Tuesday, January 8, 2013


The key philosophy of BitTorrent is that users should upload (transmit outbound) at the same time they are downloading (receiving inbound.) In this manner, network bandwidth is utilized as efficiently as possible. BitTorrent is designed to work better as the number of people interested in a certain file increases, in contrast to other file transfer protocols.
One analogy to describe this process might be to visualize a group of people sitting at a table. Each person at the table can both talk and listen to any other person at the table. These people are each trying to get a complete copy of a book. Person A announces that he has pages 1-10, 23, 42-50, and 75. Persons C, D, and E are each missing some of those pages that A has, and so they coordinate such that A gives them each copies of the pages he has that they are missing. Person B then announces that she has pages 11-22, 31-37, and 63-70. Persons A, D, and E tell B they would like some of her pages, so she gives them copies of the pages that she has.
The process continues around the table until everyone has announced what they have. The people at the table coordinate to swap parts of this book until everyone has everything. There is also another person at the table, who we will call 'S'. This person has a complete copy of the book, and so does not need anything sent to him. He responds with pages that no one else in the group has. At first, when everyone has just arrived, they all must talk to him to get their first set of pages. However, the people are smart enough to not all get the same pages from him.
After a short while, they all have most of the book amongst themselves, even if no one person has the whole thing. In this manner, this one person can share a book that he has with many other people, without having to give a full copy to everyone that is interested. He can instead give out different parts to different people, and they will be able to share it amongst themselves. This person who we have referred to as 'S' is called a seed in the terminology of BitTorrent.
When a file is made available using HTTP, all upload cost is placed on the hosting machine. With BitTorrent, when multiple people are downloading the same file at the same time, they upload pieces of the file to each other. This redistributes the cost of upload to downloaders, (where it is often not even metered), thus making hosting a file with a potentially unlimited number of downloaders affordable. Researchers have attempted to find practical techniques to do this before. It has not been previously deployed on a large scale because the logistical and robustness problems are quite difficult. Simply figuring out which peers have what parts of the file and where they should be sent is difficult to do without incurring a huge overhead.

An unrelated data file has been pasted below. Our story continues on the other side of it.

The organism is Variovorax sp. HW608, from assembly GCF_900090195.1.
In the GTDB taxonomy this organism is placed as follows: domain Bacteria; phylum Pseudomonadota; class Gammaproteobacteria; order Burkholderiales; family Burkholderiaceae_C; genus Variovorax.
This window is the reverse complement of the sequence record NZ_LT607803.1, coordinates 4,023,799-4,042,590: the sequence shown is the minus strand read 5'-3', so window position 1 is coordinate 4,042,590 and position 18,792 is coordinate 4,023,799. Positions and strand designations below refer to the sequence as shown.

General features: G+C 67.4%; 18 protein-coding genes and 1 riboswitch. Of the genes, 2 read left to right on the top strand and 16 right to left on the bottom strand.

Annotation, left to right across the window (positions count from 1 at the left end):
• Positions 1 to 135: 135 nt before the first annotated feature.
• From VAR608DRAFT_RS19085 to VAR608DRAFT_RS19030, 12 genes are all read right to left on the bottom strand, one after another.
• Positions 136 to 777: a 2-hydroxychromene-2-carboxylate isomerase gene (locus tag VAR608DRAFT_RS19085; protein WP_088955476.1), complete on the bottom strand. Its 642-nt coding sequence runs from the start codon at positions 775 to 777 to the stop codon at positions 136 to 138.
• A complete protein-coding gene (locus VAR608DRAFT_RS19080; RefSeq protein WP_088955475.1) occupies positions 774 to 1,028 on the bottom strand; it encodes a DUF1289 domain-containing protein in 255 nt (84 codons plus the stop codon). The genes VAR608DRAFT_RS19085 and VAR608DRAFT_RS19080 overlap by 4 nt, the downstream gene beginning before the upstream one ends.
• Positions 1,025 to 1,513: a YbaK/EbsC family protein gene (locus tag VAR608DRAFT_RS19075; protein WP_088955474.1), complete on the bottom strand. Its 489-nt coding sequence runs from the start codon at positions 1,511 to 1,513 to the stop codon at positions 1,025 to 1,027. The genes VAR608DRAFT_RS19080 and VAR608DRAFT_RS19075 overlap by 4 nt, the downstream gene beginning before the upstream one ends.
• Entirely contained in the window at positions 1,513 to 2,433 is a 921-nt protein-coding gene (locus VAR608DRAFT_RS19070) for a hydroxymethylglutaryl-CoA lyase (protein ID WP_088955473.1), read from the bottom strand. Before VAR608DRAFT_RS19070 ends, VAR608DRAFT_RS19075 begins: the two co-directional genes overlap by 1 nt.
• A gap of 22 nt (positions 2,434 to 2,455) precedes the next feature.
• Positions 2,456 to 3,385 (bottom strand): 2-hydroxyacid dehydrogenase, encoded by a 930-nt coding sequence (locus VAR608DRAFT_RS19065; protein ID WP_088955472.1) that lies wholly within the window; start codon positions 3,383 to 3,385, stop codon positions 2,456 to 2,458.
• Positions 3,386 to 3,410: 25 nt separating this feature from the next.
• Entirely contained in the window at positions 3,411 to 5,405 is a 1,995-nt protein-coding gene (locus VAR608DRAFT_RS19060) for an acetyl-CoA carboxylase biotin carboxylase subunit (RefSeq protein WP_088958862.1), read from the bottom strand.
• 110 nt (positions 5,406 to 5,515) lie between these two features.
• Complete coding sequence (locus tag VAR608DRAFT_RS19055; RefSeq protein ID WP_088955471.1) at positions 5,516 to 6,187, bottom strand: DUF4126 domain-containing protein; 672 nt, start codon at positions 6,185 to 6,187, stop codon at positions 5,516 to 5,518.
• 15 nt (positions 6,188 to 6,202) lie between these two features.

In addition, real deployments experience very high churn rates. Peers rarely connect for more than a few hours, and frequently for only a few minutes. Finally, there is a general problem of fairness. The total download rate across all downloaders must, of mathematical necessity, be equal to the total upload rate. The strategy for allocating upload that seems most likely to make peers happy with their download rates is to make each peer's download rate be proportional to their upload rate. In practice it's very difficult to keep peer download rates from sometimes dropping to zero by chance, much less make upload and download rates be correlated.
BitTorrent Interface
BitTorrent's interface is almost the simplest possible. Users launch it by clicking on a hyperlink to the file they wish to download, and are given a standard "Save As" dialog, followed by a download progress dialog that is mostly notable for having an upload rate in addition to a download rate. This extreme ease of use has contributed greatly to BitTorrent's adoption, and may even be more important than, although it certainly complements, the performance and cost redistribution features

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